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Hey guys I'm new to Blender. I don't know about Sine function in Math Node. Blender's official manual redirects me to the Wikipedia page but in there I don't understand the process. I want to know how to predict the output of the sine function and how it works in Blender.

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    $\begingroup$ Do you know sine from elsewhere? The sine function is exactly like any other sine function: sine(theta) is the Y coordinate of a unit vector as it rotates about the origin by theta radians in an XY coordinate system, starting at 0 radians for a 1,0 +X vector. So the sine of 0 is 0; the sine of pi/2 (90 degrees) is 1 (vector rotated 90 degrees is at 0,1); sine of pi/4 is 2^0.5/2. $\endgroup$
    – Nathan
    Aug 17, 2022 at 5:38
  • $\begingroup$ maybe you have written your question a bit unfortunate...but as Nathan wrote and understood it - your questions sounds like you don't know sin function at all...and if so - than you should post your question in a math forum, not here $\endgroup$
    – Chris
    Aug 17, 2022 at 6:56
  • $\begingroup$ Thank you Chris and Nathan for your support. $\endgroup$ Aug 17, 2022 at 7:00
  • $\begingroup$ I think the OP was just confused on why for example sine(90) would not return 1 as he might have expected. He probably expected the inputs to be degrees but didn't know that Blender's trigo functions use angles in radians instead of degrees $\endgroup$ Aug 17, 2022 at 7:06
  • $\begingroup$ @HarryMcKenzie: that's why he should improve/edit his question to make it clear what exactly his problem is...it's pretty vague so...💁🏻‍♂️ $\endgroup$
    – Chris
    Aug 17, 2022 at 8:29

2 Answers 2

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Sine outputs a number from -1 to 1. You can use the Map Range node afterwards to convert it to any range you want.

To ensure your animation loops seamlessly, add a Map Range node before the sine that outputs 0 to 2*pi (you can actually type pi in the max value box and it will accept it).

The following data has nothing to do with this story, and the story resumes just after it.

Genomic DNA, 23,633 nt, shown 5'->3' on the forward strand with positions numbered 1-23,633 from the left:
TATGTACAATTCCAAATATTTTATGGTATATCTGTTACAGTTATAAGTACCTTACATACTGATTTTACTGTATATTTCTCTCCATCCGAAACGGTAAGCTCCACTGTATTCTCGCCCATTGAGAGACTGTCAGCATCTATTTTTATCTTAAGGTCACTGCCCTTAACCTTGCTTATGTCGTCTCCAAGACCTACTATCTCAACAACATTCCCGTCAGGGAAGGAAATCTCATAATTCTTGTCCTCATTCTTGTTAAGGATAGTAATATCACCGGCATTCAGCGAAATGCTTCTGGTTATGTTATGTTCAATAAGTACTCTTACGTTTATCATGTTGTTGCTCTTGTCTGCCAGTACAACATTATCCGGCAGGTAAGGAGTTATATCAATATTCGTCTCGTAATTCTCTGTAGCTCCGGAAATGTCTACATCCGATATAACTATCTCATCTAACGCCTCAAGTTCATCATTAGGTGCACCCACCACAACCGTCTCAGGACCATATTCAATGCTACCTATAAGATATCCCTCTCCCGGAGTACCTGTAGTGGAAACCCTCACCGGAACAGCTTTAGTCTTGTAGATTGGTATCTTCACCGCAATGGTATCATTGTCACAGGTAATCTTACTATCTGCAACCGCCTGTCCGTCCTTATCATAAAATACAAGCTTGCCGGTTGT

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    $\begingroup$ Fun fact for geeks... You can also type tau for 2pi $\endgroup$
    – Robin Betts
    Apr 18, 2023 at 18:47
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This plane is slightly wider than 2pi, slightly deeper than 2. It's mapped in its Object coordinates. Its object-origin is at its centre.

enter image description here

The Math > Sine node returns the sine of its input, where the input is in radians.

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    $\begingroup$ What is the domain before it repeats? Slightly wider than 4pi?? $\endgroup$
    – Richard
    Apr 18, 2023 at 17:58
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    $\begingroup$ @Richard ... Yikes! I've got the scale wrong by 2! The period should be 2pi, Correcting it now... $\endgroup$
    – Robin Betts
    Apr 18, 2023 at 18:23
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    $\begingroup$ Yeah, just tested that $\endgroup$
    – Richard
    Apr 18, 2023 at 18:32
  • $\begingroup$ @Richard Thanks.... done now :) $\endgroup$
    – Robin Betts
    Apr 18, 2023 at 18:39

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